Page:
Ex-NSA security expert develops generic Mac ransomware blocker
RansomWhere? suspends untrusted processes
An Apple security expert has developed a free-of-charge standalone ransomware defense tool for OS X.
Patrick Wardle, a former NSA staffer who now heads up research at crowdsourced security intelligence firm Synack, has built RansomWhere?, a generic ransomware detector. The utility works by suspending untrusted processes that are encrypting files, a hallmark of ransomware attacks, before firing up an alert for users to act upon, as explained here.
Once such a process is detected, RansomWhere? will stop the process in its tracks and present an alert to the user. If this suspected ransomware is indeed malicious, the user can terminate the process. On the other hand, if it's simply a false positive, the user can allow the process to continue executing.
Right now there are only two pieces of working OS X ransomware publicly available, so we'll have to wait and see if RansomWhere? is capable of picking up future extortionware.
Wardle, who has done a lot of work highlighting and pushing for improvements in Apple's security defenses, developed his ransomware protection tool because, in part, it's the sort of thing that security software firms ought to be doing, but aren't.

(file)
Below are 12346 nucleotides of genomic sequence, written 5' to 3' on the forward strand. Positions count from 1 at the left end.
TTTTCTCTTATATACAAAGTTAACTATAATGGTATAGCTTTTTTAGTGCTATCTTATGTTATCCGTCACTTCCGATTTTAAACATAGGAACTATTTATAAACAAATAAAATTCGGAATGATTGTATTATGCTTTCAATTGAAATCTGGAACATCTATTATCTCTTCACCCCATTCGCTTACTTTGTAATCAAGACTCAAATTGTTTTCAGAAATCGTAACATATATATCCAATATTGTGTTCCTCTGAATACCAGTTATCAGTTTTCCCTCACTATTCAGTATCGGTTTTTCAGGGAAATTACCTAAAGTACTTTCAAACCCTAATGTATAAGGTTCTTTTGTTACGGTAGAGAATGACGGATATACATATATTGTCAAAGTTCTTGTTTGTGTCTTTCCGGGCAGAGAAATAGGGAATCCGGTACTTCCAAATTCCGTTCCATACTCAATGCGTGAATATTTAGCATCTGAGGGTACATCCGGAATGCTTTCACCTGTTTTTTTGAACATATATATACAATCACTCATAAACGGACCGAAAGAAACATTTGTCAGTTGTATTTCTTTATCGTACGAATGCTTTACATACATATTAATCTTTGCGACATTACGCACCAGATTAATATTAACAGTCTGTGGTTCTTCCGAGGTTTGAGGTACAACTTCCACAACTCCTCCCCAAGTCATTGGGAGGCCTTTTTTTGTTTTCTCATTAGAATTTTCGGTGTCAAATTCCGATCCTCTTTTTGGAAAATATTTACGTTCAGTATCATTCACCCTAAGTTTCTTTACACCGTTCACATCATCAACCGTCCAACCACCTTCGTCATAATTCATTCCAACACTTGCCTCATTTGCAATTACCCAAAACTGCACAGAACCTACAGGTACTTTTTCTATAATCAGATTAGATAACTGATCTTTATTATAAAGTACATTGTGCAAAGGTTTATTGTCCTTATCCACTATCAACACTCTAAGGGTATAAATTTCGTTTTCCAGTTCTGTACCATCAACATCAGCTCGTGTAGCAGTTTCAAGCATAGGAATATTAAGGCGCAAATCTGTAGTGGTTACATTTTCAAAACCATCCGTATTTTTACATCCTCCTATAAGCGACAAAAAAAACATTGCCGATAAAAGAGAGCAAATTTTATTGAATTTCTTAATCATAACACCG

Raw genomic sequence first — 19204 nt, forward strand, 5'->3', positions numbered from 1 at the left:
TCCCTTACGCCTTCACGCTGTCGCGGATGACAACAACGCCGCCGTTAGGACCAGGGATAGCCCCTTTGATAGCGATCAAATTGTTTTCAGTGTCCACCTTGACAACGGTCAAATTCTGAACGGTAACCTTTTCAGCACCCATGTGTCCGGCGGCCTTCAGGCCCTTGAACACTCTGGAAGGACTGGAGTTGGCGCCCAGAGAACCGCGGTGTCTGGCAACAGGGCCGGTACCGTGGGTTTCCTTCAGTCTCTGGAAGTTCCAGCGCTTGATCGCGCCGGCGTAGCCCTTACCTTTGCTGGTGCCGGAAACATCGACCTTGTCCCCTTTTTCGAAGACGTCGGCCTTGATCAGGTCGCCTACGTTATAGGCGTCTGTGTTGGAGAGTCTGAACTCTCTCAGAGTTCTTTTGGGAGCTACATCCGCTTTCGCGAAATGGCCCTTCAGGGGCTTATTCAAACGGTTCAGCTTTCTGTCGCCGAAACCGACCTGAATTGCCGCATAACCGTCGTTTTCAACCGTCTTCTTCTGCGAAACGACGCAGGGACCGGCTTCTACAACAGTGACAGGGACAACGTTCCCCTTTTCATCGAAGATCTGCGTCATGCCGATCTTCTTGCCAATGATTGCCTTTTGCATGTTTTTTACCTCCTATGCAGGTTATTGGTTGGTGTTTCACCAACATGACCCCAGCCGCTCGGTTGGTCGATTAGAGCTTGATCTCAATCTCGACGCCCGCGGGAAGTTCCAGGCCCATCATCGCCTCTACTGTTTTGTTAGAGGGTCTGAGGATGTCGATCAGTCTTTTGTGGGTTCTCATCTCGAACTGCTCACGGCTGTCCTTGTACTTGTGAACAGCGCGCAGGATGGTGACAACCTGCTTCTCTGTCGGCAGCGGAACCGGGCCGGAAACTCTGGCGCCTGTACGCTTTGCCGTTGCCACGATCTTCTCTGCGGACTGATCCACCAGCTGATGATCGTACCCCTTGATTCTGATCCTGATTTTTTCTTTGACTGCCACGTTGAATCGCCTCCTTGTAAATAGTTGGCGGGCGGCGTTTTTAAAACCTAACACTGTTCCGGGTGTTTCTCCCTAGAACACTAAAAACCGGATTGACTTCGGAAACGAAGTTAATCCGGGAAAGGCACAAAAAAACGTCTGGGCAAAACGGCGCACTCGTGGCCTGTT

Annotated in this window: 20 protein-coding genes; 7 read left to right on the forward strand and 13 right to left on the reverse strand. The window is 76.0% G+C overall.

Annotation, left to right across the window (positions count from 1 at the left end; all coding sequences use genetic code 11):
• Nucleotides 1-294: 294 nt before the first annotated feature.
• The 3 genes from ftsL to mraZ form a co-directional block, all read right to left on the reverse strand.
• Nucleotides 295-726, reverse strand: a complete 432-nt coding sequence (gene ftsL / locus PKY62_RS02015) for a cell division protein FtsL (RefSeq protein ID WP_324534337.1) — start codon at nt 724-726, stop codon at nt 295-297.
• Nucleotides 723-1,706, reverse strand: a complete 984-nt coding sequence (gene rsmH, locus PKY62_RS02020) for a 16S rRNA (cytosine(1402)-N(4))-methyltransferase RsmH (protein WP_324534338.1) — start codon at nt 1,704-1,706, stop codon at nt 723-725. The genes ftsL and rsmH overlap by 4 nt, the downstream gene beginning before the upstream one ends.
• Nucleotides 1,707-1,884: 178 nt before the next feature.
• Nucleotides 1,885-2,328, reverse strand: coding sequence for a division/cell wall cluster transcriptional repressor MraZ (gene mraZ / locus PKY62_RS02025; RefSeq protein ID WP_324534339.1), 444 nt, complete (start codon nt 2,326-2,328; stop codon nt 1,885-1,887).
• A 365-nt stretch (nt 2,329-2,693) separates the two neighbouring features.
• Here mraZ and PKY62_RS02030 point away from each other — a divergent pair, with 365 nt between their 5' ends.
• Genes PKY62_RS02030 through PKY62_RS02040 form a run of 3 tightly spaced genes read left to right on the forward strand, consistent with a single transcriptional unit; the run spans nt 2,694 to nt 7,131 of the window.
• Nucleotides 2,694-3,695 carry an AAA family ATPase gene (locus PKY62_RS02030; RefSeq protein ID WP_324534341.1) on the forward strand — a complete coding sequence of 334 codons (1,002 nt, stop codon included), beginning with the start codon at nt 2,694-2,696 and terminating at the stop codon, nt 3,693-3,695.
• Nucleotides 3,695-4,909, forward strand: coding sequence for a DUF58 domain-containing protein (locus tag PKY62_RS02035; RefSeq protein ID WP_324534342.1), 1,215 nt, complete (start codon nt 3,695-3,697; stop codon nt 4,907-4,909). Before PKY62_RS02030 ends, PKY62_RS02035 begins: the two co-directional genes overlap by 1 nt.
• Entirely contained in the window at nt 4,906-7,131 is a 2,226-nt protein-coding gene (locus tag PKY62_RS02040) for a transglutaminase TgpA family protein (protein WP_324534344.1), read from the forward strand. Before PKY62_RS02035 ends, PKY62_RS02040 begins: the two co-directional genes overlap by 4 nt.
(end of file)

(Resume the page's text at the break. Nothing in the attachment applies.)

"I'm really surprised there haven't been more discussions by the commercial security firms," Wardle told El Reg.
For what it's worth, MalwareBytes is working on a similar tool but it's Windows-only. "As always, Mac users seem to get ignored," Wardle added.
Wardle is open about the limitations of his RansomWhere? utility, which is at an early stage of development. For one thing, the tool is inherently reactive, so that "ransomware will likely encrypt a few files (ideally only two or three), before being detected and blocked," as Wardle explains. RansomWhere? only monitors users' home directories so malicious activity outside these directories may go unblocked.
Last, but not least, the protections offered by the tool might be bypassed. "If a new piece of OS X ransomware was designed to specifically bypass RansomWhere? it would likely succeed," Wardle warns.
More background on Wardle's research into Mac ransomware that led on to the design of the tool can be found in a blog post here. ®
The most serious Mac ransomware threat to date was KeRanger, which surfaced in March. KeRanger infected a legitimate build of Transmission, a BitTorrent client for OS X. The booby-trapped download was hosted on Transmission's official site, a method of distribution that allowed it to infect several thousand unsuspecting Mac users.